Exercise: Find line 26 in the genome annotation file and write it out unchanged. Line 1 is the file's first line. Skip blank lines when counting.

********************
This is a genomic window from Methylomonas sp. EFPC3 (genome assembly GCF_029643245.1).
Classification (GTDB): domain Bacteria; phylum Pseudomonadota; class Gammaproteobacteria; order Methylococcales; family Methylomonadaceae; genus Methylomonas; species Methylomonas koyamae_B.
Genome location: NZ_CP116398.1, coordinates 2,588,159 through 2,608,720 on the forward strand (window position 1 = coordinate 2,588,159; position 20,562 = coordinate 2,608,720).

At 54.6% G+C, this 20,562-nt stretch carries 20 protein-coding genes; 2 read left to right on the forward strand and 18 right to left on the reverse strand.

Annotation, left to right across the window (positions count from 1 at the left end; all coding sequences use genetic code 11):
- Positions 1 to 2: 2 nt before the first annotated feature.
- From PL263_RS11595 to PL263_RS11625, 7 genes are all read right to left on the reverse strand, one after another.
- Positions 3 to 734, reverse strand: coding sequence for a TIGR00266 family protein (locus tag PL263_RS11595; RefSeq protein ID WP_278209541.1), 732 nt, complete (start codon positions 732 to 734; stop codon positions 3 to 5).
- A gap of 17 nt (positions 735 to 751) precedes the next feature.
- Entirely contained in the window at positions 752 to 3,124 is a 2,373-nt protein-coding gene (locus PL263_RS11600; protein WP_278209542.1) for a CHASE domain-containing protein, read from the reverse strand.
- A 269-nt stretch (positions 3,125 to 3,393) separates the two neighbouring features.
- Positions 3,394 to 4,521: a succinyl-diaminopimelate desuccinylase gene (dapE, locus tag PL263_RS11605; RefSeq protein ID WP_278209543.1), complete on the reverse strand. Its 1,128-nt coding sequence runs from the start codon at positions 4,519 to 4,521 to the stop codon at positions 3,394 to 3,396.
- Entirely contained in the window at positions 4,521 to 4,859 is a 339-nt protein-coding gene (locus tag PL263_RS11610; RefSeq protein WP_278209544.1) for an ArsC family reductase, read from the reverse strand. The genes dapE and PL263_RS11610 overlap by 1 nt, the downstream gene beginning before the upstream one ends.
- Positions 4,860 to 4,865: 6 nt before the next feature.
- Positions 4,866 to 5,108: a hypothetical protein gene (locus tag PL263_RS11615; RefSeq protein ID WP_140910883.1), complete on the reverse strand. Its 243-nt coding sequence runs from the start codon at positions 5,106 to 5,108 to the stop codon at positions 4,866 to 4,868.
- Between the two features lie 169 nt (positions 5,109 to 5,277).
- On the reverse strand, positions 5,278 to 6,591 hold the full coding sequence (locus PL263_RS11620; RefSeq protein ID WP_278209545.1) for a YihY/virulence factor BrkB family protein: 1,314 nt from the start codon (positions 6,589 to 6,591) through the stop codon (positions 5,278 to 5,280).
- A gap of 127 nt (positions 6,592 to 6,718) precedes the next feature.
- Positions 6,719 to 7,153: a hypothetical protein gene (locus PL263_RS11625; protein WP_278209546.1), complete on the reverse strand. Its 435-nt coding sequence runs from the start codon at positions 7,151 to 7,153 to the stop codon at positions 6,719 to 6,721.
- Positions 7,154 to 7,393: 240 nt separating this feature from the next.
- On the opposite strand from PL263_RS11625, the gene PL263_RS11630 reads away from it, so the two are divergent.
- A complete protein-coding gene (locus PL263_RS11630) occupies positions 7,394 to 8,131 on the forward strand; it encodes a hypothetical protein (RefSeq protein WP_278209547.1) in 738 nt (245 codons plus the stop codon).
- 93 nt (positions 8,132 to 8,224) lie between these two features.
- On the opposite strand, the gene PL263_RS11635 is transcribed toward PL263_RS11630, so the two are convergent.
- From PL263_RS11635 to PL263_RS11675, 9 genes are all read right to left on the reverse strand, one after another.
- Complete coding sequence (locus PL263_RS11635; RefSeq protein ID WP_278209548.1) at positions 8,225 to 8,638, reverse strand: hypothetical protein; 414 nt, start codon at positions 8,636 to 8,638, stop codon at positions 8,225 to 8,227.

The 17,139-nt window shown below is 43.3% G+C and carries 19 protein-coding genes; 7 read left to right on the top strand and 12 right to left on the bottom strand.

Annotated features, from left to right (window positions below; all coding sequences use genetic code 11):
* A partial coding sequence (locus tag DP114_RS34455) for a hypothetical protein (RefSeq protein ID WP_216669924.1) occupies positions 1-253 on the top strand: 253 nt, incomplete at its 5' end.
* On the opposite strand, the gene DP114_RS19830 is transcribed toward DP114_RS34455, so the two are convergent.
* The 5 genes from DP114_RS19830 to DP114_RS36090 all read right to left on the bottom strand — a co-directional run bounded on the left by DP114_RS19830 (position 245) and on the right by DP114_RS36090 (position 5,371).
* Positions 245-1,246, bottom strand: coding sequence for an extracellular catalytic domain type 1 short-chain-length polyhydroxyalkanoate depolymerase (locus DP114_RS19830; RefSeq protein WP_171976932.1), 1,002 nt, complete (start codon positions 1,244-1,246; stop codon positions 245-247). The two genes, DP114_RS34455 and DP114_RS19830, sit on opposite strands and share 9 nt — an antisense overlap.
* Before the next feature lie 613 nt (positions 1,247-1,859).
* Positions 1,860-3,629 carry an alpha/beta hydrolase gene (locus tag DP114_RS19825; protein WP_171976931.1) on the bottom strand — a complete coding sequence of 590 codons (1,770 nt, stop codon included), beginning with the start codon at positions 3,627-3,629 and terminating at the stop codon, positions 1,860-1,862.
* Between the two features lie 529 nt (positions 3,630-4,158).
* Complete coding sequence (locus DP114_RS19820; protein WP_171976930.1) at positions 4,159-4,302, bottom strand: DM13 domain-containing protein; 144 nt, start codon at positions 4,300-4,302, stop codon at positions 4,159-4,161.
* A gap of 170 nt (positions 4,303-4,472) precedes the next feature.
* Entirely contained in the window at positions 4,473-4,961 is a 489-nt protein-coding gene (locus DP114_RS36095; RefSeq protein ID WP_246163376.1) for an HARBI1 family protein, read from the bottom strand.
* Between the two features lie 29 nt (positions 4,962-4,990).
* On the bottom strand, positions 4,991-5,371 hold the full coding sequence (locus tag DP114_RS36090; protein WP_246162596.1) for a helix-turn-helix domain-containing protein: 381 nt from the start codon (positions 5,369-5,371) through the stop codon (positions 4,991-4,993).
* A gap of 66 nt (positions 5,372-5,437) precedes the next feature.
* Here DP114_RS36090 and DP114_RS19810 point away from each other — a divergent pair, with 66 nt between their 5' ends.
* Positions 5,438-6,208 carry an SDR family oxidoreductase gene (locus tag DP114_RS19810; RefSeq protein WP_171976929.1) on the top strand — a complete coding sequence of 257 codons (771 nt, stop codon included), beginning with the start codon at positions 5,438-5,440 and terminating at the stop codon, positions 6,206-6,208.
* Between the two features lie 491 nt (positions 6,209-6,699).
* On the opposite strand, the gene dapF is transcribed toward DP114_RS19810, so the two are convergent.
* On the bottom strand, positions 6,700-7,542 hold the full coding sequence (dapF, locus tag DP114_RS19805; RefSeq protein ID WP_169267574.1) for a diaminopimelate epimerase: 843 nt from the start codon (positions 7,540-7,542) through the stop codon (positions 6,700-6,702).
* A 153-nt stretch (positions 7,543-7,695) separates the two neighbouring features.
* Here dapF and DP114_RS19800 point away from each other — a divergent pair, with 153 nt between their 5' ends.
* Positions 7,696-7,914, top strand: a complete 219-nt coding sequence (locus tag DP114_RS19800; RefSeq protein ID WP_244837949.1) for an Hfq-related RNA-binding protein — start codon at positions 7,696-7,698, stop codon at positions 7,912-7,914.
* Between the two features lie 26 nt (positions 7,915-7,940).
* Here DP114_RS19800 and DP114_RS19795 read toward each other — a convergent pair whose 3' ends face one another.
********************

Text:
- Complete coding sequence (locus PL263_RS11635; RefSeq protein ID WP_278209548.1) at positions 8,225 to 8,638, reverse strand: hypothetical protein; 414 nt, start codon at positions 8,636 to 8,638, stop codon at positions 8,225 to 8,227.